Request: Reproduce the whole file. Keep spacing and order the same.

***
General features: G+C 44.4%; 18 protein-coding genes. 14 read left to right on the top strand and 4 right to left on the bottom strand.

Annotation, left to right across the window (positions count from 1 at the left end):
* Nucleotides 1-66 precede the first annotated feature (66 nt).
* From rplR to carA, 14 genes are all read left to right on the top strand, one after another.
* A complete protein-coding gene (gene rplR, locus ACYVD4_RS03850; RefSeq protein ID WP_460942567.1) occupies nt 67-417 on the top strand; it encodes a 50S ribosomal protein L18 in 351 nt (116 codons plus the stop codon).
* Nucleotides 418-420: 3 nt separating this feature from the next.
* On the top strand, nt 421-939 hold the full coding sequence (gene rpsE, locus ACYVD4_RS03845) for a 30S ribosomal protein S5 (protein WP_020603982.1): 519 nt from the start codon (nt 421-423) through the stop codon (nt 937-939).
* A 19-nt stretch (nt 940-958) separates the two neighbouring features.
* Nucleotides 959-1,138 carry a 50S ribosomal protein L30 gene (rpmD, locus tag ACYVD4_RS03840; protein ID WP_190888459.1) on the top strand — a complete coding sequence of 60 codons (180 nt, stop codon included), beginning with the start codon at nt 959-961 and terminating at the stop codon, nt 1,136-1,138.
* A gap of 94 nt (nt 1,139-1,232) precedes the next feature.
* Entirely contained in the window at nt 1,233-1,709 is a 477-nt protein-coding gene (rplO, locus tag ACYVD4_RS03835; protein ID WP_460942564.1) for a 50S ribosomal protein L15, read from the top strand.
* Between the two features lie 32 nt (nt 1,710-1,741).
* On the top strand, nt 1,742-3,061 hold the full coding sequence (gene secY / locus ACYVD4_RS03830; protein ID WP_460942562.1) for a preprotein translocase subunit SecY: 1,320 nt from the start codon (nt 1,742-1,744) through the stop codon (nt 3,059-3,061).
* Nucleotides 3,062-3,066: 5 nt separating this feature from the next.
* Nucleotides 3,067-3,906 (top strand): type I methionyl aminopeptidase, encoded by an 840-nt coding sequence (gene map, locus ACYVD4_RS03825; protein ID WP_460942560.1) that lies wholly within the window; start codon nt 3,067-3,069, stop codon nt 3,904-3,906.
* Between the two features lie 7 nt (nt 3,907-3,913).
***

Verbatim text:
General features: G+C 44.4%; 18 protein-coding genes. 14 read left to right on the top strand and 4 right to left on the bottom strand.

Annotation, left to right across the window (positions count from 1 at the left end):
* Nucleotides 1-66 precede the first annotated feature (66 nt).
* From rplR to carA, 14 genes are all read left to right on the top strand, one after another.
* A complete protein-coding gene (gene rplR, locus ACYVD4_RS03850; RefSeq protein ID WP_460942567.1) occupies nt 67-417 on the top strand; it encodes a 50S ribosomal protein L18 in 351 nt (116 codons plus the stop codon).
* Nucleotides 418-420: 3 nt separating this feature from the next.
* On the top strand, nt 421-939 hold the full coding sequence (gene rpsE, locus ACYVD4_RS03845) for a 30S ribosomal protein S5 (protein WP_020603982.1): 519 nt from the start codon (nt 421-423) through the stop codon (nt 937-939).
* A 19-nt stretch (nt 940-958) separates the two neighbouring features.
* Nucleotides 959-1,138 carry a 50S ribosomal protein L30 gene (rpmD, locus tag ACYVD4_RS03840; protein ID WP_190888459.1) on the top strand — a complete coding sequence of 60 codons (180 nt, stop codon included), beginning with the start codon at nt 959-961 and terminating at the stop codon, nt 1,136-1,138.
* A gap of 94 nt (nt 1,139-1,232) precedes the next feature.
* Entirely contained in the window at nt 1,233-1,709 is a 477-nt protein-coding gene (rplO, locus tag ACYVD4_RS03835; protein ID WP_460942564.1) for a 50S ribosomal protein L15, read from the top strand.
* Between the two features lie 32 nt (nt 1,710-1,741).
* On the top strand, nt 1,742-3,061 hold the full coding sequence (gene secY / locus ACYVD4_RS03830; protein ID WP_460942562.1) for a preprotein translocase subunit SecY: 1,320 nt from the start codon (nt 1,742-1,744) through the stop codon (nt 3,059-3,061).
* Nucleotides 3,062-3,066: 5 nt separating this feature from the next.
* Nucleotides 3,067-3,906 (top strand): type I methionyl aminopeptidase, encoded by an 840-nt coding sequence (gene map, locus ACYVD4_RS03825; protein ID WP_460942560.1) that lies wholly within the window; start codon nt 3,067-3,069, stop codon nt 3,904-3,906.
* Between the two features lie 7 nt (nt 3,907-3,913).